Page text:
• ABFreedom
  • Ace of Spades HQ
  • Albion’s Seedlings
  • Alphecca
  • American Conservative, The (Buchananite Paleocons)
  • American Nihilist Underground Society
  • Amused Cynic
  • An Antique Dealer’s Blog
  • Andrew Cusack
  • Ankle Biting pundits
  • Anti-Idiotarian Rottweiler
  • Art of the Blog
  • Assistant Village Idiot
  • Assistant Village Idiot
  • Augean Stables
  • Austin Bay Blog
  • Becker-Posner Blog
  • Begging to Differ
  • Bidinotto Bog, The
  • Big Lizards.net
  • Black and Right
  • BlameBush!
  • Blue Crab Boulevard
  • Brainster
  • Brussels Journal, The
  • Brutally Honest
  • Captain’s Journal, The
  • Carnage And culture
  • Cato at Liberty
  • Cato Unbound
  • Cave of the Curmudgeon
  • Chaos in Motion
  • Chequer-Board of Nights and Days, A
  • Chicago Boyz
  • Claremont Institute
  • Clarity & Resolve
  • Clayton Cramer’s Blog
  • Cobb–Curious,Skeptical,Analytical
  • Cold Fury
  • Colonel Robert Neville Always Dresses For Dinner
  • Conblogeration
  • Confederate Yankee
  • Conspiracy to Keep You Poor and Stupid
  • Corner – National Review Online
  • CounterIntelligence Center
  • Coyote Blog
  • Crosspatch Chronicle
  • Cubachi
  • CultureGrrl
  • Daily Pundit
  • Daisy Cutter
  • Dalrock
  • Damnum Absque Injuria
  • Dangerous Times
  • David Bellavia
  • David Frum
  • David Thompson
  • Dean’s World
  • Death By 1000 Papercuts
  • Democracy Reform
  • Dennis the Peasant
  • Diminished Expectations
  • Dinocrat.com
  • Don Surber
  • Doug Ross
  • Dust in the Light
  • Eject! Eject! Eject!
  • Enchiridion Militis
  • Error Theory
  • ex-Liberal in Hollywood
  • Faster, Please (Michael Ledeen)
  • FKIN
  • Flit(tm)
  • Flopping Aces
  • Forward Movement (Jules Crittenden)
  • Fraters Libertas
  • Front Porch Republic
  • Future Uncertain, The
  • Gates of Vienna
  • Gateway Pundit
  • Gays Defending Marriage
  • Greg R. Lawson's Blog
  • Grouchy Old Cripple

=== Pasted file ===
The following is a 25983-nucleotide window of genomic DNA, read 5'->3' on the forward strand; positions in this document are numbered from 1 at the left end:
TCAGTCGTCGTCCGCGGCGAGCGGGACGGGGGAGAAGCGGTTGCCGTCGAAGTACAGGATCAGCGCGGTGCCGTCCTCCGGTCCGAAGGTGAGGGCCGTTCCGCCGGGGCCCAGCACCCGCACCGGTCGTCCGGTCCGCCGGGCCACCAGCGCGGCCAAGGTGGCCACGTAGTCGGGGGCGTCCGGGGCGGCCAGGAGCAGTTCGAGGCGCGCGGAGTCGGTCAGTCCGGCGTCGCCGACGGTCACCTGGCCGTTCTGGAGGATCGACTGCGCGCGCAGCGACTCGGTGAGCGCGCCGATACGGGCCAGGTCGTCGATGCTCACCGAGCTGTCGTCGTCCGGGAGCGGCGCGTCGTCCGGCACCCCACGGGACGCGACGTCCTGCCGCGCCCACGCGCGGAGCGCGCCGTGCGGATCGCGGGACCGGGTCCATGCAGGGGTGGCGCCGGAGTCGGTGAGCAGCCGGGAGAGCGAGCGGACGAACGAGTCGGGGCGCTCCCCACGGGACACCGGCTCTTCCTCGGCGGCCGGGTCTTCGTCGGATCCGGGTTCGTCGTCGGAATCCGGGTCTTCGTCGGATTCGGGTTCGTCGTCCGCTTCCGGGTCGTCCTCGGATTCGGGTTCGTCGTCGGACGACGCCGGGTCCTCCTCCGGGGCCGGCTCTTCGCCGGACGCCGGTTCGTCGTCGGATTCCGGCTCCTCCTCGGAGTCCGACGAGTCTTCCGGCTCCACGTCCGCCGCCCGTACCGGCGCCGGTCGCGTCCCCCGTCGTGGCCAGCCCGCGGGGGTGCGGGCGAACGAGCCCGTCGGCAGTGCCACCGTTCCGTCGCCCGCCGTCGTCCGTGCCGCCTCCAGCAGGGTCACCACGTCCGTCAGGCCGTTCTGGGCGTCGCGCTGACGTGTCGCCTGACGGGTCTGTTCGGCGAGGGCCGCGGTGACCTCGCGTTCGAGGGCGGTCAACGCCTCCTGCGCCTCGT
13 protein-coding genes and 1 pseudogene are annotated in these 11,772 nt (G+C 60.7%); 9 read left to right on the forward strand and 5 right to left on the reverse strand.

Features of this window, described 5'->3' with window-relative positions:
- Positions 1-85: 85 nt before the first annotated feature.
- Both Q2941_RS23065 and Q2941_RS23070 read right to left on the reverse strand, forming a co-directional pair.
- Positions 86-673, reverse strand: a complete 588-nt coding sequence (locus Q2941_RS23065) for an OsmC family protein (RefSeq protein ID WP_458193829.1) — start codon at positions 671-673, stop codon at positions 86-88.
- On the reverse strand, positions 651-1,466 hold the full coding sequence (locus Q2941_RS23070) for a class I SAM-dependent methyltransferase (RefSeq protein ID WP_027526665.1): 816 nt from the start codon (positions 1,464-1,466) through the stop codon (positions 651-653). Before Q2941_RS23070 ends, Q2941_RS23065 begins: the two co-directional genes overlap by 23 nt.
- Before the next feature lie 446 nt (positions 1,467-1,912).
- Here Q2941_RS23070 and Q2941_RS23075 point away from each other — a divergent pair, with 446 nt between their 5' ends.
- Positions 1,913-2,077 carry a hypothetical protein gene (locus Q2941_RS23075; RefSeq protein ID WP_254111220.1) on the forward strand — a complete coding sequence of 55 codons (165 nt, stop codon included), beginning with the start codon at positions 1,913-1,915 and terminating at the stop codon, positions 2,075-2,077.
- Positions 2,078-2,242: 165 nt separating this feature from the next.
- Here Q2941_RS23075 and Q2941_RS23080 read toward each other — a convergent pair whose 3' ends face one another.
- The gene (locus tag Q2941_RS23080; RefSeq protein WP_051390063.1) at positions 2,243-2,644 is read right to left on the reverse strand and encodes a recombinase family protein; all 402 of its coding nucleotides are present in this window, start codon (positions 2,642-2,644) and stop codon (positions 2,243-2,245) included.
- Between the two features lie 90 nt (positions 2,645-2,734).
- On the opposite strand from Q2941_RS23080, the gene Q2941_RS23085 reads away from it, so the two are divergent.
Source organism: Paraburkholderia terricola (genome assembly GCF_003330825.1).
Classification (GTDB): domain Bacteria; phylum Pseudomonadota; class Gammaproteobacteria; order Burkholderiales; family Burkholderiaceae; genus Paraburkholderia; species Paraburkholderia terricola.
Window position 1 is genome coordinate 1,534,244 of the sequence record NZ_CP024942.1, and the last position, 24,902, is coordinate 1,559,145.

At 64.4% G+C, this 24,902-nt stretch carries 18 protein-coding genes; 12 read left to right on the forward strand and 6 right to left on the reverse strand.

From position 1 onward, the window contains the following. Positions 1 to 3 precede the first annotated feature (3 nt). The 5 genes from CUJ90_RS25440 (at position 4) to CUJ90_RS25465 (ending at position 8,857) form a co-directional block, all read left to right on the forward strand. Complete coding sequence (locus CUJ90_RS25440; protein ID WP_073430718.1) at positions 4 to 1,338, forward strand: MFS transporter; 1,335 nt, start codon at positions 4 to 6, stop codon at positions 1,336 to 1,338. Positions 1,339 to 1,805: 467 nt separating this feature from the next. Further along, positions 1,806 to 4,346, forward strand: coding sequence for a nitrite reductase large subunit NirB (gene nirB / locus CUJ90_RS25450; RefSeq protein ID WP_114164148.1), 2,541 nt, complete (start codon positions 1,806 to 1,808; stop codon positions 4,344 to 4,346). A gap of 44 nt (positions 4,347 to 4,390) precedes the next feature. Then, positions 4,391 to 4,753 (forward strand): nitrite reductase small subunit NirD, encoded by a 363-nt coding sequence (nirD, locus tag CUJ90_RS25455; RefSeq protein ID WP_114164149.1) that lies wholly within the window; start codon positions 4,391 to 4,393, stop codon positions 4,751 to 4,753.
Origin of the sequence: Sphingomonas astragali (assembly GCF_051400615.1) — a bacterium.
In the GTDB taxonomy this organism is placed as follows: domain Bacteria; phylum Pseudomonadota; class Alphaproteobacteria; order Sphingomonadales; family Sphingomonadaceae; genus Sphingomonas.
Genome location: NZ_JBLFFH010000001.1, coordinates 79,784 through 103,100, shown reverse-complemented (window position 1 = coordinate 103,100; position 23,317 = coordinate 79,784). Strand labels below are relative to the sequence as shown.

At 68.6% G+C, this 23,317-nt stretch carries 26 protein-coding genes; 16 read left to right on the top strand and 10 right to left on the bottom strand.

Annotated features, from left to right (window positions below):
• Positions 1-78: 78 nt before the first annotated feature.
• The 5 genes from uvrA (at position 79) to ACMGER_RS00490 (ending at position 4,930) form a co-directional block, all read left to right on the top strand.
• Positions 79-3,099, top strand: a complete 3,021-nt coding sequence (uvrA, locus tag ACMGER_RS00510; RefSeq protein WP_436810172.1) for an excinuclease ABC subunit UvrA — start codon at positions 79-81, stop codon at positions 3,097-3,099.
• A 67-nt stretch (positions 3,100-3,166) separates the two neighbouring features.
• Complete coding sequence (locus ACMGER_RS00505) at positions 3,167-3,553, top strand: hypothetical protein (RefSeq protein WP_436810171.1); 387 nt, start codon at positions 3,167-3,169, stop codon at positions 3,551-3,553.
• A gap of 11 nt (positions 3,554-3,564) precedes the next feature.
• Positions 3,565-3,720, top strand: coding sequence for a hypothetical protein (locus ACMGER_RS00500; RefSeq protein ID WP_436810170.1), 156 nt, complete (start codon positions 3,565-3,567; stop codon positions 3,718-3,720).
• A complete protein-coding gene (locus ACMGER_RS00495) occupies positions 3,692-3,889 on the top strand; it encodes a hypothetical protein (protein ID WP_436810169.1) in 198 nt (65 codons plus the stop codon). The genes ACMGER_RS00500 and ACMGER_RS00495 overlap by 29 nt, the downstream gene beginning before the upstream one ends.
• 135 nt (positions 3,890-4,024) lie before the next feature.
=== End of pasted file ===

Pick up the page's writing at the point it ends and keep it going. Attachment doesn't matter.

• Hog on Ice
  • Horsefeathers
  • Hugh Hewitt
  • Ideas
  • IMAO
  • In Mala Fide
  • In the Bullpen
  • INDC Journal
  • Interested-Participant
  • Irish Pennants
  • Isegoria
  • Jack Lewis
  • Jawa Report, The
  • JayReding.Com
  • Jeremayakovka
  • Jeremy Lott
  • Jon Swift
  • Just One Minute
  • Ken McCracken
  • Kim du Toit
  • Kobayashi Maru
  • Law of the Bad Premise
  • Left Exposed
  • Likelihood of Success
  • Lileks
  • Lone Pony
  • Make Haste Slowly (Trad)
  • Man Without Qualities
  • Mark Levin
  • Mike Stopa
  • Modern Art Notes
  • Mr. Blonde’s Garage
  • Musings of the Geek with a .45
  • Nation of Riflemen, A
  • New Majority (David Frum) -Neocon Sellout Blog
  • Nickie Goombah
  • No End But Victory
  • No Left Turns
  • Obsidian Order
  • Oh, That Liberal Media!
  • One Cosmos
  • One Hand Clapping
  • Only Republican in San Francisco, The
  • Other Things Amanzi
  • Outside the Beltway
  • Palmetto Pundit
  • Patterico’s Pontifications
  • Pileus
  • Point Five
  • PoliPundit.com
  • Political Horizons
  • Political Teen, The
  • PostLiberal Blog, The
  • ProfessorBainbridge.Com
  • Prospero; the Home of the Generative Thought Experiment
  • Protein Wisdom
  • QandO
  • Radio Blogger
  • Rage Against the Kakistocracy
  • Rantingprofs
  • Reason Online – Hit and Run
  • RedState.org
  • Republican Dan
  • Revolutionary War Veteran’s Association Weblog
  • Revolver Guy
  • Riding Sun
  • Right Reason
  • Right Wings News
  • Rightwing Nuthouse
  • Roger L. Simon
  • Room 12A
  • Samizdata.net
  • SayUncle
  • Scylla & Charybdis
  • Secular Right
  • Shot in the Dark
  • Shrinkwrapped
  • Solid Surfer, The
  • Soxblog
  • stikNstein
  • Stop Obama
  • Stop the ACLU
  • Strange Women Lying in Ponds
  • Sultan Knish
  • Sweetness & Light
  • Taki’s Top Drawer
  • Tech Central Station
  • The Buck Stops Here
  • Three Rounds Brisk
  • TigerHawk
  • Tim Chapman Blog
  • TKS
  • Tom Delay
  • Tongue Tied
  • Transterrestrial Musings
  • Unqualified Offerinds
  • Unqualified Reservations (Mencius Moldbug)
  • Vanishing American
  • VariFrank
  • Victor Davis Hanson
  • View from the Right
  • ViewPointJournal.Com
  • Vince aut Morire
  • Vodka Pundit
  • War and Piece
  • Watcher of Weasels
  • Weapons of Mass Destruction
  • Western Confucian
  • What Would Charles Martel Do?
  • Will Wilkinson
  • Winds of Change
  • Wizbang
  • Xavier Thoughts (Pawn Shop Guns!)
  • YARGB – Flares into Darkness
  • Blogs From Australia
  • Dissecting Leftism
  • Tim Blair
  • Blogs from Mauritius
  • An Economist in Paradise
  • Blogs From the Philippines
  • Pinoy Stupid
  • Blogs From Israel
  • Zionist Conspiracy
  • Racial blogs
  • Undercover Blackman
  • Blogs From Russia
  • Mat Rodina
  • Blogs From Japan
  • Gaijin Mama
  • Linguistics
  • Language Log
  • Statistics
  • William M. Briggs
  • Shrink Blogs
  • Dr. Sanity
  • Macho Blogs
  • FKIN
  • Business
  • OilPrice.com
  • Blogs From Germany
  • Observing Hermann
  • Photo Blogs

    Entries (RSS)
    Comments (RSS)
    Feed Shark